To assess the relationship between developmental status of international adoptees at the time of entry into the United States and their nutritional status and concurrent medical problems.
One hundred twenty-nine internationally adopted children attending the International Adoption Clinic at the Floating Hospital for Children, Boston, Mass, underwent detailed developmental assessments, anthropometric measurements, and medical examinations.
The anthropometric measurements of the international adoptees were below the means for weight, height, and head circumference based on standards of the World Health Organization. Only 65 children (50%) were developmentally normal. Gross motor delays were identified in 43 children (33%), fine motor delays in 52 (40%), language delays in 23 (18%), cognitive delays in 21 (16%), and global delays in 18 (14%). The severity of delays were related to z scores for weight, height, and head circumference. The 36 children with medical problems had lower z scores compared with healthy children and were more likely to have delayed development.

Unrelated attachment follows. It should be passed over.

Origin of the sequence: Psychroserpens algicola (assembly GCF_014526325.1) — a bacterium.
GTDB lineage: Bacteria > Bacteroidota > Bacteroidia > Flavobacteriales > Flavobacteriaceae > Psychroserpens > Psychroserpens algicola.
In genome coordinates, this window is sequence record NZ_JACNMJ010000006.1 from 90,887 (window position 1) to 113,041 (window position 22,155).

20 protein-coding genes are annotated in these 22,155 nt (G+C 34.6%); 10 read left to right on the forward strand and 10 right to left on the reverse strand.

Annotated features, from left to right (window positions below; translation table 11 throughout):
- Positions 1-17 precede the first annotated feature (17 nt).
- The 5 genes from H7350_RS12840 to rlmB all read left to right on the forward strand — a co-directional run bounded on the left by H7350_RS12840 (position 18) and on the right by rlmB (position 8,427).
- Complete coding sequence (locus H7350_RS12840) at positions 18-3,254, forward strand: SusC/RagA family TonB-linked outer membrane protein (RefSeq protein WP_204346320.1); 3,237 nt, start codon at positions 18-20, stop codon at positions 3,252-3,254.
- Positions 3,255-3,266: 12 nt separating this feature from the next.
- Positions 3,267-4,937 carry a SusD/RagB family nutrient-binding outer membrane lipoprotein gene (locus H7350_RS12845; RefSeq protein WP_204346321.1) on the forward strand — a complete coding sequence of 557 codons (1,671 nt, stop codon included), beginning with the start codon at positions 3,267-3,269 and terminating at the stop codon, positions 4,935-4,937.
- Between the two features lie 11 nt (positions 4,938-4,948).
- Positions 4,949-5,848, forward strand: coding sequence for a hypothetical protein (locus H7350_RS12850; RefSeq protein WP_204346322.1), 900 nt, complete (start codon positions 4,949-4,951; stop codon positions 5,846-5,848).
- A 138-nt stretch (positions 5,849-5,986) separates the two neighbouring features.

Careful developmental and growth screening of internationally adopted children at entry into the United States identifies children in need of interventions and close follow-up. Longitudinal studies of internationally adopted children may provide evidence about the reversibility of growth and developmental delays, findings applicable to any environmentally deprived child.(Arch Pediatr Adolesc Med. 1995;149:40-44)